EU news and policy debates across languages


Belgium plans collection of plane, train and ferry users’ data

Justice & Home Affairs

Belgium plans collection of plane, train and ferry users’ data

A Thalys train, Paris Gare du Nord station

[Richard Lee/Flickr]

Belgium on Monday (31 August) unveiled plans for a controversial system to collect data on all airline passengers, as well as international train and ferry travellers, in the wake of a foiled attack on a train running between Belgium and Paris.

Interior Minister Jan Jambon said he floated the plan at a meeting Saturday in Paris of ministers from nine European Union countries linked by train.

The ministers from Belgium, Britain, France, Germany, Italy, Luxembourg, The Netherlands, Spain and Switzerland met to discuss tightening security on trains after a thwarted jihadist attack on a Thalys train on August 21.

>> Read: EU experts to discuss rail security on 9/11

Ayoub El Khazzani, the 25-year-old Moroccan arrested over the attack, boarded the Amsterdam-Paris train in Brussels.

“I argued for a European PNR (Passager Name Record system),” Jambon told a Belgian parliamentary commission.

The European Parliament has been considering a PNR system for airline travellers since 2011 but the measure sought by the United States has been held up by concerns among lawmakers over privacy concerns.

“My personal opinion is that it must be done for airline traffic but that we must also examine whether we can extend it to trains and other modes of transport, including boats,” the minister said.

“We must check whether the identity given is correct. If the name is on a blacklist we can arrest them before they board,” he added.

Jambon called for the European PNR to be adopted “by the end of the year”, adding that he was working on a parallel bill to establish a Belgian passenger data collection system that he hoped would be also be implemented by the year’s end.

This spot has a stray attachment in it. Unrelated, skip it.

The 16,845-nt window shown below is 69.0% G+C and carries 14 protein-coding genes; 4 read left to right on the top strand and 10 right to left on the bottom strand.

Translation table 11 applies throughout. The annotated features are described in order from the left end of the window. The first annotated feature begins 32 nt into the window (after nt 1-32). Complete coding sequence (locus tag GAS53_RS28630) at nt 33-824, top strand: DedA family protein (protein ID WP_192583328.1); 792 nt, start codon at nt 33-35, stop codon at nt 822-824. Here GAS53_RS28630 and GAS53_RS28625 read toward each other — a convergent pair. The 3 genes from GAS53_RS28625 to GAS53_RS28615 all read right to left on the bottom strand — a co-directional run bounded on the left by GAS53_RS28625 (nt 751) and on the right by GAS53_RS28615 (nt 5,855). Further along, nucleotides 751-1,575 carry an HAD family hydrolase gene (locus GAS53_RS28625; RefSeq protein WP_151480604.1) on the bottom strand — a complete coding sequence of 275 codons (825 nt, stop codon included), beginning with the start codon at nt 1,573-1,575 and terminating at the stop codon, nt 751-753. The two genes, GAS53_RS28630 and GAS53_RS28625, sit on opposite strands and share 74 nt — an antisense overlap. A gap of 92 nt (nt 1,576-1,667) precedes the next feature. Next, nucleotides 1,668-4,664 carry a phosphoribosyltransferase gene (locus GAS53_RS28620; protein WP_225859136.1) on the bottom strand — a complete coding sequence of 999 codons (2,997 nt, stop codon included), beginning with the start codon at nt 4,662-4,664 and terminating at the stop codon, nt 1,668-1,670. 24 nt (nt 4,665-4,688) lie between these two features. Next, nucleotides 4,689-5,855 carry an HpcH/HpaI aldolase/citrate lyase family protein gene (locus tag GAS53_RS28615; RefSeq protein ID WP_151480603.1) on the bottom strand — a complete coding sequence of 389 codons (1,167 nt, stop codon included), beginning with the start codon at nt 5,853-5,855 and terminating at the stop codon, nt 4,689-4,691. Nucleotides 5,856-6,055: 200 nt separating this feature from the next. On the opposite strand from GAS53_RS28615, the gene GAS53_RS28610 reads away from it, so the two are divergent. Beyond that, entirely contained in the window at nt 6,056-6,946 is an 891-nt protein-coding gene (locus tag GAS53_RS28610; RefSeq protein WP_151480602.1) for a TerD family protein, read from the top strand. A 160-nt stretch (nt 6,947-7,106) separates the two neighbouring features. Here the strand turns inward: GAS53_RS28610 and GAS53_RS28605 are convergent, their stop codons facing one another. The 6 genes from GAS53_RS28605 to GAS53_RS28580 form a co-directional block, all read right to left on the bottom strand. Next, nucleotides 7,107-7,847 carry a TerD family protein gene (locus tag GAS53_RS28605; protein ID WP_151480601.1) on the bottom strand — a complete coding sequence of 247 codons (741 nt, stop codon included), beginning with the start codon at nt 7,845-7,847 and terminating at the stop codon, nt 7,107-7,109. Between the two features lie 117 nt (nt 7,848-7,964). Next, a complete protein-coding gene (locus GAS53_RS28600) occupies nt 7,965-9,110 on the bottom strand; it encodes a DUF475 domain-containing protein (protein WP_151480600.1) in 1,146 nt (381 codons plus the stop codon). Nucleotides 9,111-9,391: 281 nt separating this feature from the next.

Khazzani was already on the radar of several European intelligence agencies, who had flagged him as a radical Islamist, when he took his seat in the Thalys.

Shortly after the train crossed from Belgium into France he came bursting out of a toilet armed with an assault rifle, 270 rounds of ammunition and a Luger pistol. He was quickly overpowered by a group of passengers.

Three EU countries – Britain, Italy and Spain – already have a national data collection system for airline passengers.

Belgium is however the first country to suggest extending the measure to trains and boats.

A European Commission spokesman said Monday that the issue of transport security would be discussed by EU transport officials on 11 September, ahead of a meeting of EU transport ministers on 7 October.

But it was “far too soon to think about extending” passenger data collection to other transport forms beside planes, he said.


The European Union has pledged closer cooperation in the fight against terrorism following the January 2015 assault on the satirical paper Charlie Hebdo, and the subsequent terrorist attacks in Paris, in which 17 people were killed.

One key issue to be discussed is a proposal for EU states to share records of air passengers – or PNR – a measure that has been held up in the European Parliament over privacy concerns.

The PNR row illustrates the potential tradeoffs between anti-terrorism measures and civil liberties. The proposal, initially tabled in 2011, is currently blocked in the European Parliament, where MEPs are concerned about the protection of individual freedoms and privacy.

According to the European Commission proposal, 60 different categories of PNR data should be collected, including contact information, travel routes, computer IP-addresses, hotel bookings, credit card information and diet preferences. The data could greatly help investigators tracking terrorists across borders.

Currently up to 16 EU countries have decided to collect PNR data, according to Timothy Kirkhope, a British Conservative MEP who steers the file through Parliament. But because there is no EU framework, he said, “airlines have no clarity on how to process the data, and passengers have no clear EU-wide rights to protect booking information such as credit card details, seat number and emergency contact”.

>> Read our LinksDossier: From 9/11 to Charlie Hebdo: The EU’s response to terrorism


  • 11 September: EU expert meeting to discuss rail transport security
  • 8 October: Transport Council and Justice and Home Affairs Council held in Luxembourg on the same day, decisions expected